Underpowering a digital effect?

Discussion in 'Effects [BG]' started by deathness, Sep 21, 2016.

  1. deathness


    Jan 19, 2015
    I did a search, but there wasn't much and none of it conclusive. I was wondering if underpowering a digital effect like a reverb stompbox would harm it? It seems not to be a problem with analog (what with the prevalence of "starve" knobs on modern effects) but I was interested in experimenting with my Boss RV-2 to see if underpowering it can give it even more of a lo-fi feel and add random artifacts and such. It's my only pedal, though, and I don't want to track down another one! It runs on a 9v adapter (no battery) with a relatively high draw of 130ma.
  2. Al Kraft

    Al Kraft Supporting Member

    May 2, 2016
    Northern Virginia
    There are actually power supplies I've seen that simulate a weak battery for creating certain effects with older analog pedals. However, with digital electronics in general, my experience has been that they require a certain minimum voltage to operate or they either fail to work or do some really odd/nasty stuff. Usually in the digital world (in general) as long as you're above the minimum voltage and not sending it something that will fry it you get pretty much the same result.

    I know there are some preamp pedals that give you more headroom if you use a higher voltage powers supply (within their design limit of course), but I suspect that in those instances it's not a digital component that is providing the benefit.
    bassbrad and deathness like this.
  3. deathness


    Jan 19, 2015
    That's kinda what I figured. Thanks!
  4. Mosfed


    Apr 21, 2013
    Washington DC
    Partner - CCP Pedals
    In my experience, digital pedals either work or they don't. You can often get away with giving less than the spec requires but it doesn't come with any of the benefits that you can get when starving certain drive pedals.
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  5. One thing I have experienced with starving digital effects is raising the noise floor or they just don't work at all.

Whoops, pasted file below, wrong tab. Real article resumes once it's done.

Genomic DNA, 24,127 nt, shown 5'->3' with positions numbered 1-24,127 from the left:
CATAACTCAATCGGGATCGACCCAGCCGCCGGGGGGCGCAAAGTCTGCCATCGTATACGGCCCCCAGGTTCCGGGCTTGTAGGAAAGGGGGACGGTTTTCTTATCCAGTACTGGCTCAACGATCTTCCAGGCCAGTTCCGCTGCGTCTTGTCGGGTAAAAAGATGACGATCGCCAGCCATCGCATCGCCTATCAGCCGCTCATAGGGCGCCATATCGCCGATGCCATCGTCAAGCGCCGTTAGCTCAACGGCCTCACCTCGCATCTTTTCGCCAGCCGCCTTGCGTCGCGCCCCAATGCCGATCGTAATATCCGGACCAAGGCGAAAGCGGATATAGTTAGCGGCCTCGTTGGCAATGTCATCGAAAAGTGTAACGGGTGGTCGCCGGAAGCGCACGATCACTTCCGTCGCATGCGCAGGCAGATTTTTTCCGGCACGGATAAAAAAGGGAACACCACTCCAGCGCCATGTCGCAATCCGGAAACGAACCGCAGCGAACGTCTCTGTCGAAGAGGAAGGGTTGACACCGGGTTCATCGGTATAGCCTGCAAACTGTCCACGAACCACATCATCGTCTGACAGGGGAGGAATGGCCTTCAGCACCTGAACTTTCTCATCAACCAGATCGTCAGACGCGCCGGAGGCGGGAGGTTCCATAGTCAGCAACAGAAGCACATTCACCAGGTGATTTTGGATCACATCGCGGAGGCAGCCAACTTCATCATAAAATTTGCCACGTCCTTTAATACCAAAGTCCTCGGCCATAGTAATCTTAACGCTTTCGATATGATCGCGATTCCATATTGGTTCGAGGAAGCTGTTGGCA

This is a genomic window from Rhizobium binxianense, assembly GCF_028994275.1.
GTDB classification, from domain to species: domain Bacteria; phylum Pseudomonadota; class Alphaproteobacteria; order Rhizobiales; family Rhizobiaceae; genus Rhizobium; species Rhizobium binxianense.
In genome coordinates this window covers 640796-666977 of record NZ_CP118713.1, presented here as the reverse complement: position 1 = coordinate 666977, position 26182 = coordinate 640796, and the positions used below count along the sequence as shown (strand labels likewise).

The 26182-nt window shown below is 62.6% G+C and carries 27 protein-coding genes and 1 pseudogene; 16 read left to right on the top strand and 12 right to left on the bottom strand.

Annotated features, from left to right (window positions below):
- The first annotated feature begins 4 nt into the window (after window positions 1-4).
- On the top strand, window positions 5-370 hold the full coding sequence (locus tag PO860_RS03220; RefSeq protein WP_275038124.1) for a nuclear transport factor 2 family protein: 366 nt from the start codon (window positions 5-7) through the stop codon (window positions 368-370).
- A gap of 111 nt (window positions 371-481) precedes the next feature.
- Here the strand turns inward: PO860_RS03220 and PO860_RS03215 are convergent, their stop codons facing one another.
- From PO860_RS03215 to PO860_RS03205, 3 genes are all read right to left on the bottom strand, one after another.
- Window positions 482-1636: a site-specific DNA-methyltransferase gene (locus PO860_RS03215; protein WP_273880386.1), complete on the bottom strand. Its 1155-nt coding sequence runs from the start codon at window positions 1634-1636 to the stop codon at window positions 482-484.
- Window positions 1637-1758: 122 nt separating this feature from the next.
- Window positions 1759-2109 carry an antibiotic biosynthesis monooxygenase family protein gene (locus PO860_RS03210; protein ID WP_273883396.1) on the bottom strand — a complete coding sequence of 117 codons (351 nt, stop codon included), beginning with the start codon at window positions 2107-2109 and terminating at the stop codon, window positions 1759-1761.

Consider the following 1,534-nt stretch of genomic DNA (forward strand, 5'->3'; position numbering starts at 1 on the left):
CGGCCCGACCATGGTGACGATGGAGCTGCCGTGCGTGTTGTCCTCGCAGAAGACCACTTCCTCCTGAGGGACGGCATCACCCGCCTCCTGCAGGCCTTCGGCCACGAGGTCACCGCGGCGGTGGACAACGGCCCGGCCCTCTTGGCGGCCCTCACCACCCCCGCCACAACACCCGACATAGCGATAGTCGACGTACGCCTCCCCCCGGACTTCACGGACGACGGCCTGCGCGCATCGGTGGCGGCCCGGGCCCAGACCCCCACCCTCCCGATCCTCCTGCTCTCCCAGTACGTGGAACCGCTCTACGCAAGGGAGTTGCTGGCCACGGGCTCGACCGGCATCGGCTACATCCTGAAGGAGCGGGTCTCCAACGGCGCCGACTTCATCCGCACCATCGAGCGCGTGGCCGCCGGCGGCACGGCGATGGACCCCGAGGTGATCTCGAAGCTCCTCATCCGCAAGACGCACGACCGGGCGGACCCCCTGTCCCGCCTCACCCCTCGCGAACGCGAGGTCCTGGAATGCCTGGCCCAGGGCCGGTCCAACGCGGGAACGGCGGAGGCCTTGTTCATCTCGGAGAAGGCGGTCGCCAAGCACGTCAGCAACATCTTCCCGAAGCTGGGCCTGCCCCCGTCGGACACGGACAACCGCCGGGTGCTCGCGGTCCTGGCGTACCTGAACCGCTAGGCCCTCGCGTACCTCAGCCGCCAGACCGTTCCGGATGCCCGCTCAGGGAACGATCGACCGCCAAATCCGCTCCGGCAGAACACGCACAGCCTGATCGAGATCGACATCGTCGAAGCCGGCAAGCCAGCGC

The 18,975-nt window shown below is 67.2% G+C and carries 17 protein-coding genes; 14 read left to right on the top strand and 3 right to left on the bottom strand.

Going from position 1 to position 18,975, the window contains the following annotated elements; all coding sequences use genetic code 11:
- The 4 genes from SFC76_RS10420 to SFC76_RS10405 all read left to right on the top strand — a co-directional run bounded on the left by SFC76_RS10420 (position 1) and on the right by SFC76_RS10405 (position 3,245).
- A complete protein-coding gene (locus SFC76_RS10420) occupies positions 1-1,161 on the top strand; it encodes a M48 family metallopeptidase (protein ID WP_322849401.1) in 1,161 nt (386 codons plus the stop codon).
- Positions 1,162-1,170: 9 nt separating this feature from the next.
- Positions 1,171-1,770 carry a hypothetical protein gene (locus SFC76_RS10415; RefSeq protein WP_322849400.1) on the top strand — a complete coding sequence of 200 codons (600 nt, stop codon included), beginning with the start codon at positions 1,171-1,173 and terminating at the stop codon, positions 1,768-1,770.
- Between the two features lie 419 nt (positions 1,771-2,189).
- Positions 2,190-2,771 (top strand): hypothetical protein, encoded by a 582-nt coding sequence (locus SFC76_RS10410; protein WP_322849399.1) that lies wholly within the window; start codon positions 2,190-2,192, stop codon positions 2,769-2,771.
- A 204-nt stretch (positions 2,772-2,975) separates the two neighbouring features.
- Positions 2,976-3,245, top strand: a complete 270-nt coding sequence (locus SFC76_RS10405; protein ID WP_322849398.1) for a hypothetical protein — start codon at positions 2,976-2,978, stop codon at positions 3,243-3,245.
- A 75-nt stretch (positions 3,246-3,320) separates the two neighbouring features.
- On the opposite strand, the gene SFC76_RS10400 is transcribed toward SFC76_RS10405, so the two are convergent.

Al Kraft likes this.
  6. 40Hz

    40Hz Supporting Member

    May 24, 2006
    Unlike analog circuits which will operate, in many cases, along a power continuum, digital devices are basically binary creatures. They either function correctly and as designed - or they don't. And most usually don't "gracefully degrade" as it's sometimes called.

    If the power drops below the required tolerances, most digital devices will simply malfunction or stop working altogether. Sometimes they might malfunction in interesting ways. But far more often they'll malfunction differently (i.e. unpredictably) each time depending on the state of the digital circuit at the moment the threshold gets crossed. So it's hardly worth trying IMO. But it's your call.
    deathness and Al Kraft like this.
  7. Swimming Bird

    Swimming Bird

    Apr 18, 2006
    Wheaton MD
    I've done a bunch of circuit bending and some pedal mods - I've probably tried starving most pedals I have.

    I'd say the above advice covers 90+% of digital pedals. It is highly unlikely that you could hurt a digital pedal by starving it, though it has happened; that said this pedal can operate with a battery, so it'd be pretty dumb if it couldn't handle a low voltage. I've seen low voltage mess with a digital pedal's ability to start up correctly, but it has never yielded a useful sound for me. Some will not function correctly, though this usually has more to do with operation, and you may get glitches that don't involve the sounds it make (might get no effect, no thruput, volume drop, etc). Get the voltage low enough and it just won't be enough to power the pedal (duh). But there's an outside chance it'll work like you hope.

    You could build or purchase an external starve box (I wanna say Dwarfcraft made one at some point). Or you could just run it with a battery and be surprised if something sweet happens.
  8. deathness


    Jan 19, 2015
    Actually the RV-2 has no battery clip. It was the first reverb in stompbox form (there was no RV-1) the smallest reverb units before the RV-2 were tabletop and rackmount units. The reverb chip was so big they had to do away with the battery clip and make the pedal slightly taller than the average boss unit.

    Thanks for the info tho! I'm not surprised digital units wouldn't really respond interestingly to lower voltage. Was mostly curious. Appreciate everyone's insight and explanations.